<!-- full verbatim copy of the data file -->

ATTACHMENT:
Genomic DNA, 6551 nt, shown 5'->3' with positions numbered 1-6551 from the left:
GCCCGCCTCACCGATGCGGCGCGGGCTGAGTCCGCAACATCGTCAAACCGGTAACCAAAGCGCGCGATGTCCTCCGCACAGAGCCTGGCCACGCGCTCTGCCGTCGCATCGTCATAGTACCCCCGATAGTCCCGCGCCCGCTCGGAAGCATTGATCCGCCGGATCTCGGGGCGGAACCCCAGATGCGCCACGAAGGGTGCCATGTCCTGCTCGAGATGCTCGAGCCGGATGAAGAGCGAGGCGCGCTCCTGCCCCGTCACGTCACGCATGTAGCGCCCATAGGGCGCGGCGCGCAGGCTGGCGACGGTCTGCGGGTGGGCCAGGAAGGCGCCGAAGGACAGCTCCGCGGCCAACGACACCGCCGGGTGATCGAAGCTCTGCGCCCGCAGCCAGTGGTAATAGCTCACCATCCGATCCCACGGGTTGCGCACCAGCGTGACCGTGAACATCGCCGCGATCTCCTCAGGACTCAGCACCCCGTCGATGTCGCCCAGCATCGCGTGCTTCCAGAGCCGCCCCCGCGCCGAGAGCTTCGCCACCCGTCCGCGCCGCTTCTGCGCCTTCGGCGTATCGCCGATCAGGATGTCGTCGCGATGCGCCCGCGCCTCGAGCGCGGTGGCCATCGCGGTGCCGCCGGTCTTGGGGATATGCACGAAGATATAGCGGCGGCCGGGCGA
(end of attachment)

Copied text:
Genomic DNA, 6551 nt, shown 5'->3' with positions numbered 1-6551 from the left:
GCCCGCCTCACCGATGCGGCGCGGGCTGAGTCCGCAACATCGTCAAACCGGTAACCAAAGCGCGCGATGTCCTCCGCACAGAGCCTGGCCACGCGCTCTGCCGTCGCATCGTCATAGTACCCCCGATAGTCCCGCGCCCGCTCGGAAGCATTGATCCGCCGGATCTCGGGGCGGAACCCCAGATGCGCCACGAAGGGTGCCATGTCCTGCTCGAGATGCTCGAGCCGGATGAAGAGCGAGGCGCGCTCCTGCCCCGTCACGTCACGCATGTAGCGCCCATAGGGCGCGGCGCGCAGGCTGGCGACGGTCTGCGGGTGGGCCAGGAAGGCGCCGAAGGACAGCTCCGCGGCCAACGACACCGCCGGGTGATCGAAGCTCTGCGCCCGCAGCCAGTGGTAATAGCTCACCATCCGATCCCACGGGTTGCGCACCAGCGTGACCGTGAACATCGCCGCGATCTCCTCAGGACTCAGCACCCCGTCGATGTCGCCCAGCATCGCGTGCTTCCAGAGCCGCCCCCGCGCCGAGAGCTTCGCCACCCGTCCGCGCCGCTTCTGCGCCTTCGGCGTATCGCCGATCAGGATGTCGTCGCGATGCGCCCGCGCCTCGAGCGCGGTGGCCATCGCGGTGCCGCCGGTCTTGGGGATATGCACGAAGATATAGCGGCGGCCGGGCGA